The chatbot helping refugees seek asylum

The AI based chatbot is helping refugees claim asylum in the US, Canada and UK


Tech Desk March 07, 2017
The AI based chatbot is helping refugees claim asylum in the US, Canada and UK. Photo: Joshua Browder

The chatbot that helped people overturn 160,000 parking fines is now helping refugees claim asylum in the US, Canada and UK.

DoNotPay is an artificial intelligence based chatbot that uses Facebook Messenger to give its users free legal advice. Developed by Stanford student Joshua Browder “the world’s first robot lawyer” is now helping refugees fill immigration applications in the US and Canada while helping others apply for asylum support in the UK.

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Speaking with the Guardian, the London-born developer said, “I’ve been trying to launch this for about six months – I initially wanted to do it in the summer. But I wanted to make sure I got it right because it’s such a complicated issue. I kept showing it to lawyers throughout the process and I’d go back and tweak it which took months and months of work, but we wanted to make sure it was right.”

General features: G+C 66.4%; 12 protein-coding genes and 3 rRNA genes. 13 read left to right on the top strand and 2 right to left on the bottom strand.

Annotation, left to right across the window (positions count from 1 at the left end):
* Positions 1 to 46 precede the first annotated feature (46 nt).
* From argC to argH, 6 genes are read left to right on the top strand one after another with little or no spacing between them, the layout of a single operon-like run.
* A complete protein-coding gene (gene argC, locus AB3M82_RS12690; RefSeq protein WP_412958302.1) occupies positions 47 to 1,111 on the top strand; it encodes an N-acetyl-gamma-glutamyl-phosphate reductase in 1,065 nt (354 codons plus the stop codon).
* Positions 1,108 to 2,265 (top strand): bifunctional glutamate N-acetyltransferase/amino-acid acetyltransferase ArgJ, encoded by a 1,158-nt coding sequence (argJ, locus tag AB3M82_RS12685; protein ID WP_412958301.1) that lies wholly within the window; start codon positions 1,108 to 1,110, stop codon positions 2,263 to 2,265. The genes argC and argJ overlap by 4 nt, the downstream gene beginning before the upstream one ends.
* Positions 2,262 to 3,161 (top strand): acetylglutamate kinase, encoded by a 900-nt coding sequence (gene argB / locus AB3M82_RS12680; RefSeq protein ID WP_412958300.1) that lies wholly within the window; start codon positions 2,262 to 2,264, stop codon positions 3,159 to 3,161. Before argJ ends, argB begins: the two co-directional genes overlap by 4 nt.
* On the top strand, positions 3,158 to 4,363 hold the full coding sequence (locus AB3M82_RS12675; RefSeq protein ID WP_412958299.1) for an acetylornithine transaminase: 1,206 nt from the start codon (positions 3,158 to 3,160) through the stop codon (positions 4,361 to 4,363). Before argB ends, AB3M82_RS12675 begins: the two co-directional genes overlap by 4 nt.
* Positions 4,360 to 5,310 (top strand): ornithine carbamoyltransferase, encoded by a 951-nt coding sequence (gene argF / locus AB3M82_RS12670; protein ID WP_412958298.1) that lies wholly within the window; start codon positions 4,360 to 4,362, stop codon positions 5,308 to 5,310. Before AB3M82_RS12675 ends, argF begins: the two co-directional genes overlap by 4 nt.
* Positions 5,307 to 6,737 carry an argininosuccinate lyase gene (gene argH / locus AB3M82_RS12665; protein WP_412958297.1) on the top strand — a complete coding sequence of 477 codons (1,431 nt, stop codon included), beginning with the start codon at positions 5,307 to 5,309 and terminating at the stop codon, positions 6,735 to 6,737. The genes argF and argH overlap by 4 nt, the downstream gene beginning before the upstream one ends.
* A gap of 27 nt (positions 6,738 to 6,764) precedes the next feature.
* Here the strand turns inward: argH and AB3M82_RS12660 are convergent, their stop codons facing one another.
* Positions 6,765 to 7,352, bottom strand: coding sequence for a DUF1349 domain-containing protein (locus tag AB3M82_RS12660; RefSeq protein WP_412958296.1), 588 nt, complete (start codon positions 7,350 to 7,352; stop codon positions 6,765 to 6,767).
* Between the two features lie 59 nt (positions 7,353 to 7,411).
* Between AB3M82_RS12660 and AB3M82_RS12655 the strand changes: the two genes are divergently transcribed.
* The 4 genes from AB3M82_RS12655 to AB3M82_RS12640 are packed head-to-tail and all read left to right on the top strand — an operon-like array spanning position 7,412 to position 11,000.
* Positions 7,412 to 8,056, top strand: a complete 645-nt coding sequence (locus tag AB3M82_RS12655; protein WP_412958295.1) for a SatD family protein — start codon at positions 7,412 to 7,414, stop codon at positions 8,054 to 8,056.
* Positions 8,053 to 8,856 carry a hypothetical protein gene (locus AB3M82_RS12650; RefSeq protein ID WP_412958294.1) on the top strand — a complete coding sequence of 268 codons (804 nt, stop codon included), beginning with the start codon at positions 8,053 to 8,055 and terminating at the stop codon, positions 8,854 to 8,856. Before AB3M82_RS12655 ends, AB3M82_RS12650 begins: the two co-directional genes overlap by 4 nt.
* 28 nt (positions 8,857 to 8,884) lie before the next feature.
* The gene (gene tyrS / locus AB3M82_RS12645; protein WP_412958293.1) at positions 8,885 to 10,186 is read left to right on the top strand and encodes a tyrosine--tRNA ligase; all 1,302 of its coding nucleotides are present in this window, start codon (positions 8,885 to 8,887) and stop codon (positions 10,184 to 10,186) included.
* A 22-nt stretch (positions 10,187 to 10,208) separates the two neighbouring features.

Photo: Joshua Browder

 

Browder started working on his project before US presidential elections but feels the chatbot is more important now than ever. “I wanted to add Canada at the last minute because of the changes in the political background in the US,” he said.

The chatbot works by asking users multiple question to determine whether the applicant is eligible for asylum protection under international law and then proceeds to determine the appropriate application for the refugee.

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This, however, is easier said than done. Browder says it's crucial the questions are in plain English. “The language in these forms can be quite complicated.” Details provided by applicants are then used to auto-fill applications. “Once the form is sent off, the details are deleted from my end,” said Browder.

The developer’s next step is making the service available in more languages, including Arabic, and rolling it out to more platforms such as WhatsApp. “Ideally I would love to expand to WhatsApp when their platform opens up, particularly because it’s popular internationally.”

The chatbot has had more than 3,000 users, with over 240,000 messages sent and received.

Browder runs DoNotPay alongside his studies at Stanford University. He said: “My degree has become a bit of a side project these days.”

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